Furthermore, no one should feel afraid to participate in our democracy. As noble Lords will be aware, in the past eight years we have witnessed the horrific murders of two parliamentarians, Jo Cox and Sir David Amess. The safety of parliamentarians and candidates is important, and in recent years the Government have introduced numerous measures to tackle intimidation in public life. It is of the utmost importance that candidates feel safe to campaign. Therefore, the Government are explicitly exempting reasonable security expenses from contributing to spending limits for political parties, candidates and other campaigners at reserved and excepted UK elections. I am pleased to confirm that this fulfils a recommendation made by the Jo Cox Civility Commission in its recent report No Place in Politics: Tackling Abuse and Intimidation.

I turn to the specifics. The draft regulations will uprate the spending limits for candidates at Greater London Authority elections and local authority mayoral elections. The various spending limits for Greater London Authority elections have remained unchanged since they were set in 2000. Due to this significant gap, the regulations will uprate the spending limits by 81.05%. This means that the limit for a candidate at an election of the Mayor of London will increase from £420,000 to £760,410, the limit for a candidate at an election of a constituency member of the London Assembly will increase from £35,000 to £63,360, and for an individual or party list candidate at the London-wide assembly election the limit will change from £330,000 to £597,460.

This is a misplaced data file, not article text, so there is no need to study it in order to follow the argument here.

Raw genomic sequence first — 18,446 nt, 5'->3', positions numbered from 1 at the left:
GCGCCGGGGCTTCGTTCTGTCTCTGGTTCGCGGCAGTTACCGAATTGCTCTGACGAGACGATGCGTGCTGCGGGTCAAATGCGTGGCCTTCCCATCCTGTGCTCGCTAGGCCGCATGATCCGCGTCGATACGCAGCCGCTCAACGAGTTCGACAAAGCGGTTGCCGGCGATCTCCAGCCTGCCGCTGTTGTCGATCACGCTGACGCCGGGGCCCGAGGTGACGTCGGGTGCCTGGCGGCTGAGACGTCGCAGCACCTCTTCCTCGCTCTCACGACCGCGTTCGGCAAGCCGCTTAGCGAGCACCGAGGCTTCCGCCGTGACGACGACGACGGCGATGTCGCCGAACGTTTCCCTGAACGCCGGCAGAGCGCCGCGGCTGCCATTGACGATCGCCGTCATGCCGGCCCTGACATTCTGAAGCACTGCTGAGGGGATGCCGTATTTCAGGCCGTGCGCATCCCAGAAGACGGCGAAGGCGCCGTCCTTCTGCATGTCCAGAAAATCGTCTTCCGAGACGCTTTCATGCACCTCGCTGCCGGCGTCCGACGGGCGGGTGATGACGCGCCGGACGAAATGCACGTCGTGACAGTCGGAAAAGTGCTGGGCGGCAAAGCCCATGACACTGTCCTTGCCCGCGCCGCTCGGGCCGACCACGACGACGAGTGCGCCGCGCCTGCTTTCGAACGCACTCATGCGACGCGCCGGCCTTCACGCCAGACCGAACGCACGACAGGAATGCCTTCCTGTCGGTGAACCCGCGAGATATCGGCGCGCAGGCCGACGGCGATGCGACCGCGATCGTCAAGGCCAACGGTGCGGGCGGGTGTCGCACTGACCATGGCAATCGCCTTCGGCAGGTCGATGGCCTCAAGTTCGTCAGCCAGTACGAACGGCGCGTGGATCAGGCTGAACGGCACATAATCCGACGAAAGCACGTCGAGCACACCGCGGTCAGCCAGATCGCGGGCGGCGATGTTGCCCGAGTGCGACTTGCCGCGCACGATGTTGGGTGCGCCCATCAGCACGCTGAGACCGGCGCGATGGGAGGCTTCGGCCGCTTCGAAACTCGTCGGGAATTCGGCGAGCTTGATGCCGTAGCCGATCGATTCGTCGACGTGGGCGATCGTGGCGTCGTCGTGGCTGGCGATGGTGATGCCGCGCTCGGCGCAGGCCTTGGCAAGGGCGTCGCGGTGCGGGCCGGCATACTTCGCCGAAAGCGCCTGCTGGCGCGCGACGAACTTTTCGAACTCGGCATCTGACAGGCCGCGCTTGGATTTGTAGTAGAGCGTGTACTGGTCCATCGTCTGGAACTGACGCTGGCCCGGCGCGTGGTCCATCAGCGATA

The draft regulations will uprate the spending limits for local authority mayoral elections in England by 29.09%. The uprating is done from 2017, to align with the new spending limits for combined authority and combined county authority mayoral elections recently approved by Parliament in the Combined Authorities (Mayoral Elections) Order 2017 (Amendment) Regulations 2024. This is to ensure parity between mayoralties and means that the limits for local authority mayoral elections in England will change from £2,362 and 5.9p per elector to £3,040 and 8p per elector.